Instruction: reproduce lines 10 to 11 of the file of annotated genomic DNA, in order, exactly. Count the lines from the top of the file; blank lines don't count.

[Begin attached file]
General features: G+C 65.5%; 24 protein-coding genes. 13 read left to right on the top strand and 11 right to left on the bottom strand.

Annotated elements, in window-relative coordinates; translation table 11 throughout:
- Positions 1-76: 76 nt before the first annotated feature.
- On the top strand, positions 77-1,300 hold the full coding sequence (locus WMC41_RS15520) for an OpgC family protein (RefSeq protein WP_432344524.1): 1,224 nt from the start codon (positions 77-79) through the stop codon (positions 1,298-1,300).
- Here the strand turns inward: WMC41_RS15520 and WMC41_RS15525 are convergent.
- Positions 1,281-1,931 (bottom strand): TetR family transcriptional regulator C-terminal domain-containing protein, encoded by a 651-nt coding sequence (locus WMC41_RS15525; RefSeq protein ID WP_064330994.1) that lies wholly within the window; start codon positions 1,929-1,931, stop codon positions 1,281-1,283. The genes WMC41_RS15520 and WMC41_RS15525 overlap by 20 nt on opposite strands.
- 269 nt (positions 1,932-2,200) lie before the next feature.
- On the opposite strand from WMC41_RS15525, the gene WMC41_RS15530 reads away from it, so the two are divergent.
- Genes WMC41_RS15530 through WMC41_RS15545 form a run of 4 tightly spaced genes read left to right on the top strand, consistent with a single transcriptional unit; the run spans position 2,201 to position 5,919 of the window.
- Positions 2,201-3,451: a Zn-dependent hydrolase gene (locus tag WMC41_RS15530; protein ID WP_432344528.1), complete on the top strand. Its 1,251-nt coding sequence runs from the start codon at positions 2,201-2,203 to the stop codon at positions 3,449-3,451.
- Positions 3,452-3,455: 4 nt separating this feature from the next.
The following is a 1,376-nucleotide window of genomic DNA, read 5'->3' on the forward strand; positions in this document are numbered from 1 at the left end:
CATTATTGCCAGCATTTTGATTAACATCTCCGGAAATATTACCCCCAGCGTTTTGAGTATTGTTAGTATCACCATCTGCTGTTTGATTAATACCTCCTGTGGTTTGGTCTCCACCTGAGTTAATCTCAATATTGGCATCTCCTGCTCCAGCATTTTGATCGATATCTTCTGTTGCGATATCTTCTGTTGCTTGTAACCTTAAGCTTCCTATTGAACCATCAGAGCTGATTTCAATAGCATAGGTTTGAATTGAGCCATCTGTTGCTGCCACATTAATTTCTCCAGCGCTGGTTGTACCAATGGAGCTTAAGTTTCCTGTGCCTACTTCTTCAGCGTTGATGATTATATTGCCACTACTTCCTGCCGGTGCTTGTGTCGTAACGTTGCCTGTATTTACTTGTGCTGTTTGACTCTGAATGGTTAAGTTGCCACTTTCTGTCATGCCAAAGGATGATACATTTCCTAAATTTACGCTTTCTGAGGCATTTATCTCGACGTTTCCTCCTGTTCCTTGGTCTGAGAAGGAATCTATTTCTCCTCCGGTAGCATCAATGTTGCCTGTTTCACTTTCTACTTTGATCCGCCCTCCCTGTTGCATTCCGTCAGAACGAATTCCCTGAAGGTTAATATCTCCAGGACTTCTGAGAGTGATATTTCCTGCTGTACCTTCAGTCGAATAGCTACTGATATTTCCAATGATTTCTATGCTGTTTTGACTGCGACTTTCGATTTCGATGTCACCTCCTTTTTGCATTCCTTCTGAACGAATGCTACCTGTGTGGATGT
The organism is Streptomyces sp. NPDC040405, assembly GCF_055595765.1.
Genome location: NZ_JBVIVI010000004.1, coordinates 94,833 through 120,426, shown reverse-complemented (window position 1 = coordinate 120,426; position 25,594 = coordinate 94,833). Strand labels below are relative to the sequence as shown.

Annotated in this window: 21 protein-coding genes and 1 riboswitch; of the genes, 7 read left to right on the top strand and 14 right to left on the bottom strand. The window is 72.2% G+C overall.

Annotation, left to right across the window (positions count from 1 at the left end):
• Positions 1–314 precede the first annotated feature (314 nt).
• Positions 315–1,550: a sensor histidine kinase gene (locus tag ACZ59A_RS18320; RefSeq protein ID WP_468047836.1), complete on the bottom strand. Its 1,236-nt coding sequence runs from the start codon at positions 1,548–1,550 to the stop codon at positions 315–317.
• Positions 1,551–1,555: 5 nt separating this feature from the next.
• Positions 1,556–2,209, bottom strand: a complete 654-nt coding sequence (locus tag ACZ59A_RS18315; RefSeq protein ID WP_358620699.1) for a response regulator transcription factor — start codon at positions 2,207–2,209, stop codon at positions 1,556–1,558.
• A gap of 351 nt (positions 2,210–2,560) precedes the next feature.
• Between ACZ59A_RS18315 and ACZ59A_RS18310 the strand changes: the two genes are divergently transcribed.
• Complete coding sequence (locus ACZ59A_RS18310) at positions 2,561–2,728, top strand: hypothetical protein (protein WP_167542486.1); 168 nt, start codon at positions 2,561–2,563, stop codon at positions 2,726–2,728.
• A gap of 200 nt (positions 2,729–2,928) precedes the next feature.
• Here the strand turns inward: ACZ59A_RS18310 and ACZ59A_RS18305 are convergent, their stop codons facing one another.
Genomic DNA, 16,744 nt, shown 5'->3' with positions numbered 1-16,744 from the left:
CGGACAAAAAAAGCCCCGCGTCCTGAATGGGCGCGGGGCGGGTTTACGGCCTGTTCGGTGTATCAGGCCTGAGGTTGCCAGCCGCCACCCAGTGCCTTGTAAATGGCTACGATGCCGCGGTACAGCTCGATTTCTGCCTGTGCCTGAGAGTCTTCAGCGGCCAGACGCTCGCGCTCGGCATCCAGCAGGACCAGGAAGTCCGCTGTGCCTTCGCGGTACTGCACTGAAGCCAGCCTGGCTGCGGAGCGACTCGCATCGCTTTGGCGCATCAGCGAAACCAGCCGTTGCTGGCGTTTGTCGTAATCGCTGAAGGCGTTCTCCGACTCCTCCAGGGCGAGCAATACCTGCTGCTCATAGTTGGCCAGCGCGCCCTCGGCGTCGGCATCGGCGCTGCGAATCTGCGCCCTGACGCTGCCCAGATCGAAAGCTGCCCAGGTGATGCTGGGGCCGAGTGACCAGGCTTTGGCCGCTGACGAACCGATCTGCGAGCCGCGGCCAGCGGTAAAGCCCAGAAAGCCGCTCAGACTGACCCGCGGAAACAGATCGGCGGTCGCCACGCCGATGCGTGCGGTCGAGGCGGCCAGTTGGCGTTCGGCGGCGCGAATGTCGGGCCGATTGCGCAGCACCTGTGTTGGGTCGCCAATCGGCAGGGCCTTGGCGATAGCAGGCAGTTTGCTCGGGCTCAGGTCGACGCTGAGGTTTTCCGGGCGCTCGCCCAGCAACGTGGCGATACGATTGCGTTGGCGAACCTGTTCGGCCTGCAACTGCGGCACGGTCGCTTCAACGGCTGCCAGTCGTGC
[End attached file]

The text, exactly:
- Positions 2,201-3,451: a Zn-dependent hydrolase gene (locus tag WMC41_RS15530; protein ID WP_432344528.1), complete on the top strand. Its 1,251-nt coding sequence runs from the start codon at positions 2,201-2,203 to the stop codon at positions 3,449-3,451.
- Positions 3,452-3,455: 4 nt separating this feature from the next.